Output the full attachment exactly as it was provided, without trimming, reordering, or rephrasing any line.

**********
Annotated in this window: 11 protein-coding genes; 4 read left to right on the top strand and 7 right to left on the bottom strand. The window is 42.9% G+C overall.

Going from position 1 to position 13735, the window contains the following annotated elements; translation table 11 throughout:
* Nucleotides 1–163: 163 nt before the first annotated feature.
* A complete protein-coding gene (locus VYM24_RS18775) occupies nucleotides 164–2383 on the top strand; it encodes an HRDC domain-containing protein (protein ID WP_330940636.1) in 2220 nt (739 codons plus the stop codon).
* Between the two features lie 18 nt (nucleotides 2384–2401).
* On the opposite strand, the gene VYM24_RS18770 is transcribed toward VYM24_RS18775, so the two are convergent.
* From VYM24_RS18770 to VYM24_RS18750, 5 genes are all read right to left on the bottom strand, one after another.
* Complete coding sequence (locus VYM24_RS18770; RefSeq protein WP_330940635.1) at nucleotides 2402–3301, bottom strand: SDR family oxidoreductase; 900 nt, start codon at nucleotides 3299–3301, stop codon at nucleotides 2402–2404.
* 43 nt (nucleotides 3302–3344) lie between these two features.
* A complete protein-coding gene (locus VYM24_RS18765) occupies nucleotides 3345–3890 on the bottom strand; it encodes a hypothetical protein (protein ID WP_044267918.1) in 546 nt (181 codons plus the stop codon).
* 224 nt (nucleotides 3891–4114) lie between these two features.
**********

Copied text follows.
Annotated in this window: 11 protein-coding genes; 4 read left to right on the top strand and 7 right to left on the bottom strand. The window is 42.9% G+C overall.

Going from position 1 to position 13735, the window contains the following annotated elements; translation table 11 throughout:
* Nucleotides 1–163: 163 nt before the first annotated feature.
* A complete protein-coding gene (locus VYM24_RS18775) occupies nucleotides 164–2383 on the top strand; it encodes an HRDC domain-containing protein (protein ID WP_330940636.1) in 2220 nt (739 codons plus the stop codon).
* Between the two features lie 18 nt (nucleotides 2384–2401).
* On the opposite strand, the gene VYM24_RS18770 is transcribed toward VYM24_RS18775, so the two are convergent.
* From VYM24_RS18770 to VYM24_RS18750, 5 genes are all read right to left on the bottom strand, one after another.
* Complete coding sequence (locus VYM24_RS18770; RefSeq protein WP_330940635.1) at nucleotides 2402–3301, bottom strand: SDR family oxidoreductase; 900 nt, start codon at nucleotides 3299–3301, stop codon at nucleotides 2402–2404.
* 43 nt (nucleotides 3302–3344) lie between these two features.
* A complete protein-coding gene (locus VYM24_RS18765) occupies nucleotides 3345–3890 on the bottom strand; it encodes a hypothetical protein (protein ID WP_044267918.1) in 546 nt (181 codons plus the stop codon).
* 224 nt (nucleotides 3891–4114) lie between these two features.